stoppered with a plug of cellulose fiber and placed in an incubator where the temperature remained constant at 960. No attempt was made to control the humidity. All tests were duplicated. The number of dead larvae was
recorded every 24~ hours.

Various characteristics of these dusts, as determined by the Division
of Insecticide Investigations, are given in table 1. The bulk measurements were made with the Scott volumeter.

From the data in table 2 it is apparent that particle size is of some
importance, since all micronized dusts were more efficient than the micropulverized dusts containing the same diluent. However, it is evident that
other factors related to the carrier itself were operating, since the
micronized talc mixture, although having a sms-ller mean diameter than the
micropulverized clay or diatomaceous earth mixture, was less toxic than either of them. Of the three diluents used in the 50-percent DDT dusts,
the clay and diatomaceous eartft we much more efficient than the talc.












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The relatively high efficiency of the 10.8 percent DD-pyrophllite dust in comparison vihthe other mixtures is in agreement with the results obtained with thil material in spray form in previous tests against feeding larvae,./ and is in strong contrast with the extremely low mortality caused by the undiluted DDT powder. The lack of effectiveness of the 5 percent DDT in an unknown carrier is in general agreement with previous results obtained in the field. where it was less effective than either the 10.8 percent D-pyrophyllite or the undiluted DDT, a1 applied as spray suspensions in approximately the same concentration of DMT.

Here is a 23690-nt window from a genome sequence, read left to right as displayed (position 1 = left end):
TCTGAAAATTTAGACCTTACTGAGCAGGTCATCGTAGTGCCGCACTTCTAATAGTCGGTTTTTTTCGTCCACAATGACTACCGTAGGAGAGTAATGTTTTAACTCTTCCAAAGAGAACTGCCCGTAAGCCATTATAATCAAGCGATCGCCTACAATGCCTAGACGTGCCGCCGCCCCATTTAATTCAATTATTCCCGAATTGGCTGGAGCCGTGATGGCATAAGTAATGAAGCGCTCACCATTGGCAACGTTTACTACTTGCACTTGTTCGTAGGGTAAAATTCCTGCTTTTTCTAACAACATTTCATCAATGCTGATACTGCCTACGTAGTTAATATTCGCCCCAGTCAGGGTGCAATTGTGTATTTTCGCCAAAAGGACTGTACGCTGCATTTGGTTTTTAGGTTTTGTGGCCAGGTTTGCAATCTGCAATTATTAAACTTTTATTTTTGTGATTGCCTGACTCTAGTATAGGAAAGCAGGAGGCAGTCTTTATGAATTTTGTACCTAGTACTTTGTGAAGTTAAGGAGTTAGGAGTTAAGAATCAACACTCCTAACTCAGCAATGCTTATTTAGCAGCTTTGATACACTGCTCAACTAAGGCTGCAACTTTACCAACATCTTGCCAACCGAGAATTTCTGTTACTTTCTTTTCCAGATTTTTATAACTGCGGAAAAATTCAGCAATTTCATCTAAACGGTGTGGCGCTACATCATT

The ground derris root killed all the larvae within 2 hours, but these larvae, in contrast to those killed by some of the MDT preparations, remained soft and normal in sie. Lead arsenate caused no mortality until the fourth day, when only 5 percent were dead, and it did not cause any additional mortality on the fifth day.

Pyropbyflite alone caused no mortality and thus demonstrated that this diluent in itself was not responsible for the greater effectiveness of the 10.9 percent DDlyrophyllite dust than that caused by the undiluted DDT. What physical or chemical characteristics of the mixture were re nsible for its much higher toxicity are not known. The comparative efficiency of the different mixtures tested apparently was associate ~w~ith both particle size and identity of the diluents they contained,